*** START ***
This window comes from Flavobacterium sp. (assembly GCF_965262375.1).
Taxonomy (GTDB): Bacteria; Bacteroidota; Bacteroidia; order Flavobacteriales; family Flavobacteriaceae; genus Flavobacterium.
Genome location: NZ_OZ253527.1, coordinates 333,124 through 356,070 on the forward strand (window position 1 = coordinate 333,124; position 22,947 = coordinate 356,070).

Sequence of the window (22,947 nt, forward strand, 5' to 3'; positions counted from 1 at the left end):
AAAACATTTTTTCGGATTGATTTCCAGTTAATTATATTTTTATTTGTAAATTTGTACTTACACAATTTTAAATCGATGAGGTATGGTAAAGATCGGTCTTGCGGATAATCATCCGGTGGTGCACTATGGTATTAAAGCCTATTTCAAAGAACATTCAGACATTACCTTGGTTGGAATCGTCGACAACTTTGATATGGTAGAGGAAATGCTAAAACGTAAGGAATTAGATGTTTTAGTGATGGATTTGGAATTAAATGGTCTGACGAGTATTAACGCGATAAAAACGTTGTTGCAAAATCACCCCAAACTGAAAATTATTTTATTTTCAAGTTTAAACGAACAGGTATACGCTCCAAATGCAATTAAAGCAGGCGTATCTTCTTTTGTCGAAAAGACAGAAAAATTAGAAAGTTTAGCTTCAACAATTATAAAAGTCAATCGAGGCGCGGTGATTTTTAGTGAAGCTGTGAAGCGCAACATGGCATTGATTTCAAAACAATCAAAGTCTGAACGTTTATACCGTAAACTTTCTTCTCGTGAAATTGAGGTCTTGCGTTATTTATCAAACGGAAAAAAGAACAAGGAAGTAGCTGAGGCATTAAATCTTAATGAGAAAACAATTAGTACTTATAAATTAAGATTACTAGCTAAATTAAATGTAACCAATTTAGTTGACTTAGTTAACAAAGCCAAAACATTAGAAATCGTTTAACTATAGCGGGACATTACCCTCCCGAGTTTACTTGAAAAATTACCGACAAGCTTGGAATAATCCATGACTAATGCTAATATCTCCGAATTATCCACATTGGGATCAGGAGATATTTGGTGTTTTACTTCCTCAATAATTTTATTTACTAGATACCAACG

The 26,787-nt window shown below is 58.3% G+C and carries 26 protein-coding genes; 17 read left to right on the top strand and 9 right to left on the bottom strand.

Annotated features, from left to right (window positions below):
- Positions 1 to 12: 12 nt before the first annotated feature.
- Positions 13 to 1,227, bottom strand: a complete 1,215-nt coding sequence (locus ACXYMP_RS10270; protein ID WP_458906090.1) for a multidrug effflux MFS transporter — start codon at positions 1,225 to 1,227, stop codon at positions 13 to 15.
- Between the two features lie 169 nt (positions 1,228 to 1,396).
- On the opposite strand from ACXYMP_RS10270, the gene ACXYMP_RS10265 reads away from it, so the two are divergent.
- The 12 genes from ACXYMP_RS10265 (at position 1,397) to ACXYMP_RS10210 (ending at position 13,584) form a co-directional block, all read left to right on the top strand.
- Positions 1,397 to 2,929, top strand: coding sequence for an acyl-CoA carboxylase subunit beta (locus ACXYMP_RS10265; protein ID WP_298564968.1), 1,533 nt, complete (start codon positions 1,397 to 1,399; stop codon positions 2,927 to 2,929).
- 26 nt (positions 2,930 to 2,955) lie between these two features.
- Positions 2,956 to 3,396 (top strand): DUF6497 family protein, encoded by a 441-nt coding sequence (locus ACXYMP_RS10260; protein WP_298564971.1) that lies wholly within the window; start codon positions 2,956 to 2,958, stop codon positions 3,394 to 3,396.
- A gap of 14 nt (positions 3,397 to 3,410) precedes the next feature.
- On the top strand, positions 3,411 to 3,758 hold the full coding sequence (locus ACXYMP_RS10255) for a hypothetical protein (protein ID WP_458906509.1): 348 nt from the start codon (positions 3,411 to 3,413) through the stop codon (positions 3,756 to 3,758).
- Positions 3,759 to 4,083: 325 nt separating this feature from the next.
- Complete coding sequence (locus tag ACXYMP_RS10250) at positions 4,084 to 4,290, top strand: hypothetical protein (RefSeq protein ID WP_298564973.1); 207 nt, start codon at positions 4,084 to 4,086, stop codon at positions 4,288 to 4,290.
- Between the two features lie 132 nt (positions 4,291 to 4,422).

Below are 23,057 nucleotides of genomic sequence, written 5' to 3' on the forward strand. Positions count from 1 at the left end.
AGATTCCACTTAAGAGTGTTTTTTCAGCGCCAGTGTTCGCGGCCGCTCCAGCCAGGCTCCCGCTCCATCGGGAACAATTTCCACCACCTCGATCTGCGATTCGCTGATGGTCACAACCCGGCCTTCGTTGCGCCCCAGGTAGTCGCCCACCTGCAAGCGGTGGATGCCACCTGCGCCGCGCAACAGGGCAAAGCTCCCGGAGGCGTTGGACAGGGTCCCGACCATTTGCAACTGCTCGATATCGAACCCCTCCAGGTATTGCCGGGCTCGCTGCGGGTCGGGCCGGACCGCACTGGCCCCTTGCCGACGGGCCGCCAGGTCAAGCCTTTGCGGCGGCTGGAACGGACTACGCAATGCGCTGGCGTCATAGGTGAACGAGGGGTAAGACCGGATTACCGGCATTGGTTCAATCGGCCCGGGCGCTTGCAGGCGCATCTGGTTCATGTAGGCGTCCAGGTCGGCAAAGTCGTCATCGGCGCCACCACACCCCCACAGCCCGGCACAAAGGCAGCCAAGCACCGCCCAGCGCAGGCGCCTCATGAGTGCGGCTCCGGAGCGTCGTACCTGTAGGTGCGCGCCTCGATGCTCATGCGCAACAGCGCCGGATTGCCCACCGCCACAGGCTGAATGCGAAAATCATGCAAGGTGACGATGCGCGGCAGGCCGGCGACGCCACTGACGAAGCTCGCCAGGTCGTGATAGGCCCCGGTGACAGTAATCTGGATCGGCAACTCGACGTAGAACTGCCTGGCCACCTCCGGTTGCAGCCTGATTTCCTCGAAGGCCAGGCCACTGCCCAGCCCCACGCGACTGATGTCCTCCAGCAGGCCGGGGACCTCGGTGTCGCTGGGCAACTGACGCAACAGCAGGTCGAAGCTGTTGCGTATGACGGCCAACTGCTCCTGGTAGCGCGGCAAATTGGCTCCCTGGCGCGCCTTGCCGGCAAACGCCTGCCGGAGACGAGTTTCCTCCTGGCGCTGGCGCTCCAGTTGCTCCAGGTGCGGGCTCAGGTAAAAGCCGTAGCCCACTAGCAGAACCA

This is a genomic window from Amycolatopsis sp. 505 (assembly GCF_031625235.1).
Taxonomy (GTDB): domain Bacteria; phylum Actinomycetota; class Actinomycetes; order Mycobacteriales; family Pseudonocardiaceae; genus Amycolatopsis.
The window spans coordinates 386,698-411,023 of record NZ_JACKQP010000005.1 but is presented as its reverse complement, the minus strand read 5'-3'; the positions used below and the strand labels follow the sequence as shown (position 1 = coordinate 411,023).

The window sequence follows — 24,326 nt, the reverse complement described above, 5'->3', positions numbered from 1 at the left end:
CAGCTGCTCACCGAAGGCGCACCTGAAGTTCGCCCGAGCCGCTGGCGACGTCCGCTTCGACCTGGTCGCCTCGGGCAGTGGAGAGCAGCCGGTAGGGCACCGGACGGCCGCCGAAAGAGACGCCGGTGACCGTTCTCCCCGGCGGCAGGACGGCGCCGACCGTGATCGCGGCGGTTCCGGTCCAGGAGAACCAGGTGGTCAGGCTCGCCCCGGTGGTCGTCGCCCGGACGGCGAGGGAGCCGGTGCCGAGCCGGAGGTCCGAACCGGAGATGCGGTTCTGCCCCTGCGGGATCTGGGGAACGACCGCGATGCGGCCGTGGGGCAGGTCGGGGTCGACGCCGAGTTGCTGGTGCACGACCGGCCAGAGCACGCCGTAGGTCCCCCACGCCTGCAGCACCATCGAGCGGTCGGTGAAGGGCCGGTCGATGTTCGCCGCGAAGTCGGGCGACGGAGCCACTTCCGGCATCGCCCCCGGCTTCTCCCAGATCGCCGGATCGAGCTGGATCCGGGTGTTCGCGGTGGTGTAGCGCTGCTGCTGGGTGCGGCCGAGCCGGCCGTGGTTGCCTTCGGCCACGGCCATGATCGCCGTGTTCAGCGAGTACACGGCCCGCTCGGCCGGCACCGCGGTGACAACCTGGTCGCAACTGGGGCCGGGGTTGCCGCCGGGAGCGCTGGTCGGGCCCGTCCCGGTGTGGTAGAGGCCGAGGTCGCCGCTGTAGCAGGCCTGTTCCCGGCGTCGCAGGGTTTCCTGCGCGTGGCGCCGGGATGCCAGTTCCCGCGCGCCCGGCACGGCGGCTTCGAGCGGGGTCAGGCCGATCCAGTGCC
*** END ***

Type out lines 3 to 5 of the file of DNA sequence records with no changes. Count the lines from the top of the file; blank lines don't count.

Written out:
Genome location: NZ_OZ253527.1, coordinates 333,124 through 356,070 on the forward strand (window position 1 = coordinate 333,124; position 22,947 = coordinate 356,070).

Sequence of the window (22,947 nt, forward strand, 5' to 3'; positions counted from 1 at the left end):
AAAACATTTTTTCGGATTGATTTCCAGTTAATTATATTTTTATTTGTAAATTTGTACTTACACAATTTTAAATCGATGAGGTATGGTAAAGATCGGTCTTGCGGATAATCATCCGGTGGTGCACTATGGTATTAAAGCCTATTTCAAAGAACATTCAGACATTACCTTGGTTGGAATCGTCGACAACTTTGATATGGTAGAGGAAATGCTAAAACGTAAGGAATTAGATGTTTTAGTGATGGATTTGGAATTAAATGGTCTGACGAGTATTAACGCGATAAAAACGTTGTTGCAAAATCACCCCAAACTGAAAATTATTTTATTTTCAAGTTTAAACGAACAGGTATACGCTCCAAATGCAATTAAAGCAGGCGTATCTTCTTTTGTCGAAAAGACAGAAAAATTAGAAAGTTTAGCTTCAACAATTATAAAAGTCAATCGAGGCGCGGTGATTTTTAGTGAAGCTGTGAAGCGCAACATGGCATTGATTTCAAAACAATCAAAGTCTGAACGTTTATACCGTAAACTTTCTTCTCGTGAAATTGAGGTCTTGCGTTATTTATCAAACGGAAAAAAGAACAAGGAAGTAGCTGAGGCATTAAATCTTAATGAGAAAACAATTAGTACTTATAAATTAAGATTACTAGCTAAATTAAATGTAACCAATTTAGTTGACTTAGTTAACAAAGCCAAAACATTAGAAATCGTTTAACTATAGCGGGACATTACCCTCCCGAGTTTACTTGAAAAATTACCGACAAGCTTGGAATAATCCATGACTAATGCTAATATCTCCGAATTATCCACATTGGGATCAGGAGATATTTGGTGTTTTACTTCCTCAATAATTTTATTTACTAGATACCAACG